(A) LDDM extends the dynamic normalization model (DNM) by incorporating a disinhibitory D unit to mediate the local disinhibition of the associated excitatory R unit; strength of R to D coupling is controlled by the parameter β presumed via an external top-down control. , , and indicate the corresponding input value to each option, self-excitation of R unit, and the coupling weights from R to G unit, respectively. (B) The network phase transition between representation and choice under gated disinhibition. With the disinhibitory module silent, the network performs dynamic divisive normalization on R units and predicts non-selective inhibition via G units; after the disinhibitory module is triggered via an external top-down control signal, the network switches to a winner-take-all competition dynamic. The circuit predicts selective inhibition after disinhibition is triggered. (C) Biological basis of disinhibition. Disinhibition provides a mechanism for dynamic gating of circuit states. Vasoactive intestinal peptide (VIP)-expressing interneurons typically inhibit somatostatin (SST) and parvalbumin (PV)-positive interneurons, resulting in a disinhibition of pyramidal neurons. VIP neurons receive local, long-range, and neuromodulatory input, providing different potential mechanisms to modulate local circuit dynamics.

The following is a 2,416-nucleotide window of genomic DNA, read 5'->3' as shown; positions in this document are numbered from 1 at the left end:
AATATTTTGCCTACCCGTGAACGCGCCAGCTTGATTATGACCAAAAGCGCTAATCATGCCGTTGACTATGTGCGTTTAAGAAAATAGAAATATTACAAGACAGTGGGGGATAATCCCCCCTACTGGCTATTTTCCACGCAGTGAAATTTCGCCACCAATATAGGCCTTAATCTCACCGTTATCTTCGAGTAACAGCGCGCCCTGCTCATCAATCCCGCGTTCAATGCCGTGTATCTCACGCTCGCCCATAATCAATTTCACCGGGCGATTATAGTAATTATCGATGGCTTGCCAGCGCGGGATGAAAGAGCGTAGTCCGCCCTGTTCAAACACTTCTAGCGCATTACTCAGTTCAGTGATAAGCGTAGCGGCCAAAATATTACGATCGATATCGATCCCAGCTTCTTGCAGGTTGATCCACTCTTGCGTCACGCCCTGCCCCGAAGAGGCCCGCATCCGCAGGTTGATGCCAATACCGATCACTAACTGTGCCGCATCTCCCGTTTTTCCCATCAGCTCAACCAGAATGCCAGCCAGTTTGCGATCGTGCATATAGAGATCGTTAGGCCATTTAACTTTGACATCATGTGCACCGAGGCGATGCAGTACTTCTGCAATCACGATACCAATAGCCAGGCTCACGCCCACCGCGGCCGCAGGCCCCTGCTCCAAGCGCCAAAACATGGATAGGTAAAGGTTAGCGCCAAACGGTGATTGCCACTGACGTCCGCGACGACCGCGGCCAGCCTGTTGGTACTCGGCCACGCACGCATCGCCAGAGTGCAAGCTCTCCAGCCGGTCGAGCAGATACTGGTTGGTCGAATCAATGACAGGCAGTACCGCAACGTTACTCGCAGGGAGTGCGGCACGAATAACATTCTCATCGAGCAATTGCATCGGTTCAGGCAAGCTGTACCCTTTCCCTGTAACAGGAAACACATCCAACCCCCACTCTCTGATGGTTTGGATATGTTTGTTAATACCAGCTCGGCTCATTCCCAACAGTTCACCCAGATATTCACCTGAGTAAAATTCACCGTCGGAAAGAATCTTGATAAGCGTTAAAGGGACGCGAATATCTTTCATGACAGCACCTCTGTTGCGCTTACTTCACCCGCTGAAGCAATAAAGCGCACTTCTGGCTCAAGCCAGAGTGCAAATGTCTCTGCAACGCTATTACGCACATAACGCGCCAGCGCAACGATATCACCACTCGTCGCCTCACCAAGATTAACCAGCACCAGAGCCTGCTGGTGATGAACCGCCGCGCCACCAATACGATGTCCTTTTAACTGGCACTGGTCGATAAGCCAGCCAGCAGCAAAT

© 2014, Springer Nature. Panel C is reproduced from Figure 3 from Kepecs and Fishell, 2014 with permission from Springer Nature. It is not covered by the CC-BY 4.0 licence and further reproduction of this panel would need permission from the copyright holder.